Friday, September 10, 2010

Social Media brandjacking

I've mentioned the topic of online brandjacking quite a bit in the past and have covered topics such as domains and cyber squatting, brand trademarks in PPC campaigns and Google Sidewiki.
But with the growing use of Social Media, occurrences of Social Media Brandjacking have also increased.

So what do I mean by Social Media Brandjacking?

1. Handle squatting
This is when brands have their names or products taken by someone who pretends to be them. This happens a fair bit on Twitter, where it has picked up the term "Twitter Jacking". Its a growing trend where opportunists have freely stolen the names of companies, celebrities or even fictional characters.
Looking back, I believe this activity gained mainstream attention in Summer 2008, where someone called 'Janet', supposedly a spokesperson for the oil company firm Exxon, posted messages at http://twitter.com/ExxonMobilCorp (now a protected account). And more recently, as if BP didn’t have enough problems with a certain oil spillage in the Gulf of Mexico, the Twitter account @BPGlobalPR started gaining far more followers than the real BP PR team!
Note: The account is now a voice for Anti-BP sentiment, with over 190,000 followers.

2. Brand fans have created an online presence in Social Media (usually Facebook)
So your chief exec finally walks past your office desk and says "I think we need a Facebook site for our brand x". Whilst this is undoubtedly a move in the right direction, you know that a Facebook page has already been set up by well-meaning fans of the brand and they are already posting their opinions and comments there.This is a more difficult situation to manage and its often not intentional social media brandjacking... so if it happens to you, tread carefully, very carefully!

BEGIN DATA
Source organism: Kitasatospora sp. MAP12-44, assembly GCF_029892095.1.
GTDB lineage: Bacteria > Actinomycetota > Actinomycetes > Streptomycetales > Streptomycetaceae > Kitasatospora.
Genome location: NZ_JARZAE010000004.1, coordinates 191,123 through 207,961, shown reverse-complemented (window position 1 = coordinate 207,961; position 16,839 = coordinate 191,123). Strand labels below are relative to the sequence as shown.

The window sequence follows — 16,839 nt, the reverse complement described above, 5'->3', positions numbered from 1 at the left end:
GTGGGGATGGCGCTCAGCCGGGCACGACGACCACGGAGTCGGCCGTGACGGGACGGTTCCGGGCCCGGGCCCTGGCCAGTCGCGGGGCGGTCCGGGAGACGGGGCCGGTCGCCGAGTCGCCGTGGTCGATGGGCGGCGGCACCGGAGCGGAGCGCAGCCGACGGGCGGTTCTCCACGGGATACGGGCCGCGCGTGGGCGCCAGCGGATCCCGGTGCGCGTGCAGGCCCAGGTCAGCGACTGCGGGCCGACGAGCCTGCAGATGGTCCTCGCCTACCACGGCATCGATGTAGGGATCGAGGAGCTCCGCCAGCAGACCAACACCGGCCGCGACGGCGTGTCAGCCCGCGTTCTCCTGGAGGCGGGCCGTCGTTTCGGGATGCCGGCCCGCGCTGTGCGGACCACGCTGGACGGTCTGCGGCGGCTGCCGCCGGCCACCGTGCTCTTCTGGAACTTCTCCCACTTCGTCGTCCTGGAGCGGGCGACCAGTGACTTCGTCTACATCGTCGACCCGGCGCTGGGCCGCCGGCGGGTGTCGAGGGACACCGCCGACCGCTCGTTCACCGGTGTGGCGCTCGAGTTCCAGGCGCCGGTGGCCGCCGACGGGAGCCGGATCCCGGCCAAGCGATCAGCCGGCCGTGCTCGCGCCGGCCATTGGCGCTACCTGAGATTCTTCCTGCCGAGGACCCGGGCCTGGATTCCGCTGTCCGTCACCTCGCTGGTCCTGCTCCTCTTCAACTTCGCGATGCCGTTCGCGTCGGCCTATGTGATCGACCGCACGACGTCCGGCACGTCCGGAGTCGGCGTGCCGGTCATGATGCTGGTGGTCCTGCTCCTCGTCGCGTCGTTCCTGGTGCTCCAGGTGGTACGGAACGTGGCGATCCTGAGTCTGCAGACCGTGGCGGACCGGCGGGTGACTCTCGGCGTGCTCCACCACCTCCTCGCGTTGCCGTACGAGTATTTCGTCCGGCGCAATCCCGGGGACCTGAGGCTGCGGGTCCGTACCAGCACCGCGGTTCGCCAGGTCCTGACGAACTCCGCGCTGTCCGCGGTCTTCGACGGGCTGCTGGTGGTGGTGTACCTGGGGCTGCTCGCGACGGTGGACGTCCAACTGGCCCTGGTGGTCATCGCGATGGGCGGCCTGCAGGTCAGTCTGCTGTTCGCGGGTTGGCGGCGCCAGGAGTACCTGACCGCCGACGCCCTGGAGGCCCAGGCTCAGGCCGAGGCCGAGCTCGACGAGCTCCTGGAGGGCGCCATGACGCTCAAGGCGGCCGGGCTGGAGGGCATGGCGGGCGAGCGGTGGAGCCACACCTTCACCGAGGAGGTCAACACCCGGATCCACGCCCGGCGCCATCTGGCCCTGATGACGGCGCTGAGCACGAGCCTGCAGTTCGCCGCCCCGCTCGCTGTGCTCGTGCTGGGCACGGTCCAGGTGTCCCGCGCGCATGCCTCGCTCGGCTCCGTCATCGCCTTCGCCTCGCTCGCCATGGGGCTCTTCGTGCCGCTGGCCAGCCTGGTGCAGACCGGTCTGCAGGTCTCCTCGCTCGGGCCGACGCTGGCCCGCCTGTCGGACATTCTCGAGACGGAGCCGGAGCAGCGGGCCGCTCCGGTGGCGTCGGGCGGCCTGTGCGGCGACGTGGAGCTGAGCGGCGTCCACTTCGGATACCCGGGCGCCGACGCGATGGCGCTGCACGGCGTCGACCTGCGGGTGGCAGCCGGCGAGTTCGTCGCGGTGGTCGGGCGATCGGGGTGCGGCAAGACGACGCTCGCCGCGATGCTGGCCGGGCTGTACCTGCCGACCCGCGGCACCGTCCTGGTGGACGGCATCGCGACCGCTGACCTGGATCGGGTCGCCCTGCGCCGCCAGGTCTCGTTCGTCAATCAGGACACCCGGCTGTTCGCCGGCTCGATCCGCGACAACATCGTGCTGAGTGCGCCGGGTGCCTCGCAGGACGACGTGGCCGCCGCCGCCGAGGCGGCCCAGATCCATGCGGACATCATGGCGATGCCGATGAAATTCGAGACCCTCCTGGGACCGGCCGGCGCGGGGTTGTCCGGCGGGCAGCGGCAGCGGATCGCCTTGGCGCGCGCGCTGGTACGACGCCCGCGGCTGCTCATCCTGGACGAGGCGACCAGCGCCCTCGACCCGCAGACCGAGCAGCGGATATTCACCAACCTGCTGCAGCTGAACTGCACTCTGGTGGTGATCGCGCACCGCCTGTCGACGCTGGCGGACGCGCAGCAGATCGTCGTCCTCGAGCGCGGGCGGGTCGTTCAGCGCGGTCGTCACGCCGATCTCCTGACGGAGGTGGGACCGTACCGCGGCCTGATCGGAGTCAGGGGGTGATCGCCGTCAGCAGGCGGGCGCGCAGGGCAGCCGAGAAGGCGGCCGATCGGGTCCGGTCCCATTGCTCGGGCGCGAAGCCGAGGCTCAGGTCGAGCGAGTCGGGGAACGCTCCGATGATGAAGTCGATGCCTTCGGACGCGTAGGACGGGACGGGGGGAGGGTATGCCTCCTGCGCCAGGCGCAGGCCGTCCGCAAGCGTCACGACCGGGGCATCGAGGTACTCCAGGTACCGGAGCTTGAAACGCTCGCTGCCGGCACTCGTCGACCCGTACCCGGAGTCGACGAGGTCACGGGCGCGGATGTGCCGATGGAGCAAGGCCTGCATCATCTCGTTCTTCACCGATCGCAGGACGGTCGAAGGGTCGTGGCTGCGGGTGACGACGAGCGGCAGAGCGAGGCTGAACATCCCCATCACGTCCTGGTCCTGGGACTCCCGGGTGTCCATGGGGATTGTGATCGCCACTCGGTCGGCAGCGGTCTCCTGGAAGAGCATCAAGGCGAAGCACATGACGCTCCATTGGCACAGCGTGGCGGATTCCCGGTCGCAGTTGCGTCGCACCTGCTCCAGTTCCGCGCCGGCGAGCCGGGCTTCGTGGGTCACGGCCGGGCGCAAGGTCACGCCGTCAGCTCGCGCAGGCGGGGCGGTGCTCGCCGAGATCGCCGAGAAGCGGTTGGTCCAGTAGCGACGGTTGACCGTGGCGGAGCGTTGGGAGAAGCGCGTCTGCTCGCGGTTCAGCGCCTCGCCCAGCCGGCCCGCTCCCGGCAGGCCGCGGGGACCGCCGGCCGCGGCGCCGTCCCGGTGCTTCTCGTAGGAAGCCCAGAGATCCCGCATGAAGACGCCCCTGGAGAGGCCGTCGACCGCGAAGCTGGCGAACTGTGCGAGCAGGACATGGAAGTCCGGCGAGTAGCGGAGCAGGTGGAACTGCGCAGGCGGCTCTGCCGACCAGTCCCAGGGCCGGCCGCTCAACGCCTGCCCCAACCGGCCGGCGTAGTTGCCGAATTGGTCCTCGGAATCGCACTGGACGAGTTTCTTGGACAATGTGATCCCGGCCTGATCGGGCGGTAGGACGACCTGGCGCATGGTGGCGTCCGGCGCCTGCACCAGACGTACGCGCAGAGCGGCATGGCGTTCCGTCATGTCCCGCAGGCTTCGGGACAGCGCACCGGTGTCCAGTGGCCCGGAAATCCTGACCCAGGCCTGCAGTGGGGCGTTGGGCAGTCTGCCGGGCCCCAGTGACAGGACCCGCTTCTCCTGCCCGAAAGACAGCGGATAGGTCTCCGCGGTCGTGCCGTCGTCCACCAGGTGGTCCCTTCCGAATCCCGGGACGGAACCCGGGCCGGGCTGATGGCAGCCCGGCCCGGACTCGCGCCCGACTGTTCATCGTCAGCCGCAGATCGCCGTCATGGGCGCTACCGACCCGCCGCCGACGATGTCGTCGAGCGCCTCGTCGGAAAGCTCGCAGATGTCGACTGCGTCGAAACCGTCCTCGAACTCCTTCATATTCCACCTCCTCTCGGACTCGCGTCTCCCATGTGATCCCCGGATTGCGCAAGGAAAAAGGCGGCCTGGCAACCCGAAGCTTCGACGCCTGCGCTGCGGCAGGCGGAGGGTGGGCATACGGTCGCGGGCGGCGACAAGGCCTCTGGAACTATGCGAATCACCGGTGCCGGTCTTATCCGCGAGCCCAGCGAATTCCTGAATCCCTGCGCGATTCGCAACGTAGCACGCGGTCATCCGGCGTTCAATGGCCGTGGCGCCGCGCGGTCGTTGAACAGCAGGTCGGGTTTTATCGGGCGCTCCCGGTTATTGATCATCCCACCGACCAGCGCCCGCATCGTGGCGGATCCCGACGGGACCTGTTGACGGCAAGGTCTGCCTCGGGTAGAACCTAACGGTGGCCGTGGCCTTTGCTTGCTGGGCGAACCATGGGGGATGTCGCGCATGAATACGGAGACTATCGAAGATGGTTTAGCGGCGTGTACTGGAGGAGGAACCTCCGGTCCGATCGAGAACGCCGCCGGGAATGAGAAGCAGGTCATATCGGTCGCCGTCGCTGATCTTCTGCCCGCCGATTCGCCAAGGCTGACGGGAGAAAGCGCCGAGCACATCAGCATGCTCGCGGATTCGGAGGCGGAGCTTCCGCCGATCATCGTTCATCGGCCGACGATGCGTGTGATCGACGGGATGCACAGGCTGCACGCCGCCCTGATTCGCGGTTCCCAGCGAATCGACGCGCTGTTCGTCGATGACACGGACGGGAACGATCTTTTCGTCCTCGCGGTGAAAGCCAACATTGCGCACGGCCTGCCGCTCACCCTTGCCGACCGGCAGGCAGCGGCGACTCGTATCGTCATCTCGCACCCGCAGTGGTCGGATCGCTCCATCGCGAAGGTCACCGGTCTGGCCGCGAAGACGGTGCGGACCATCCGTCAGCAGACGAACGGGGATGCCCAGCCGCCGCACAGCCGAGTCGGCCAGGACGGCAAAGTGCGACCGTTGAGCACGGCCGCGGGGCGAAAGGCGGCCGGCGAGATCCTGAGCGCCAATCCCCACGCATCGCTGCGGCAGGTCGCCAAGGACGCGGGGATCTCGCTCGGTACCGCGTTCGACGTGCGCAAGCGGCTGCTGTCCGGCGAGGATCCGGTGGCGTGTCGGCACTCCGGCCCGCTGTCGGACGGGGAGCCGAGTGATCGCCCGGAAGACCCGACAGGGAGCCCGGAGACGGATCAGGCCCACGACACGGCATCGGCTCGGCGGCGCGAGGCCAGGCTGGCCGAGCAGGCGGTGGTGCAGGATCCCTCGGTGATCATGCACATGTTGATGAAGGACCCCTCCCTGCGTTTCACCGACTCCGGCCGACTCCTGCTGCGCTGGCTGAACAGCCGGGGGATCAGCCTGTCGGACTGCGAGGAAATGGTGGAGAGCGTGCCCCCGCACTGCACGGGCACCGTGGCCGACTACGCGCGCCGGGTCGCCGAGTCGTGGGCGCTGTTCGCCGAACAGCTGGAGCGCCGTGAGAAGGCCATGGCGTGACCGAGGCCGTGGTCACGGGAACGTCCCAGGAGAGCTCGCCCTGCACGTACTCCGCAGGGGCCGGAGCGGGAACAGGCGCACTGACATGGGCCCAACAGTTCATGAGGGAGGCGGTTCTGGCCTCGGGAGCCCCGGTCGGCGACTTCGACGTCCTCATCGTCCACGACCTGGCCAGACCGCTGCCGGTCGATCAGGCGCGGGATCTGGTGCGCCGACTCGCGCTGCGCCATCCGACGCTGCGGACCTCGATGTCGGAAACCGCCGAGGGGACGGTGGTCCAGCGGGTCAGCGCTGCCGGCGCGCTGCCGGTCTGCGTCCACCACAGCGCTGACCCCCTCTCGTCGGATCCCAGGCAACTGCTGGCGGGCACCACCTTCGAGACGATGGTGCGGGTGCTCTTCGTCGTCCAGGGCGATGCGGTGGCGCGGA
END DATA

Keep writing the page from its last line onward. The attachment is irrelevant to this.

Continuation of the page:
(Hint: Sometimes its better to watch, slowly participate and provide assistance when required)
This does therefore once-again raise the interesting question about who actually owns the brand and who should curate the content that appears on social networks.

3. Brand detractors / critics have created an online presence in Social Media
Its relatively easy to set up a Facebook Page for any company if they haven't done so already (although hopefully most should have by now). If this page has postings or comments that have obvious false information or things that are harmful to your brand then you *may* have a case for taking action as claiming this is a scam or an infringing on your intellectual property.
Its also pretty easy now for brand critics to attack a brand on social media sites by constant negative commenting or posting alternative content. For further information I recommend reading Jeremiah Owyang's posting: Prepare Your Company For Social Media Attacks

One thing is for sure, brandjacking on social media sites is an activity that is likely to increase as more and more people sign up to these networks.

Is you company prepared?
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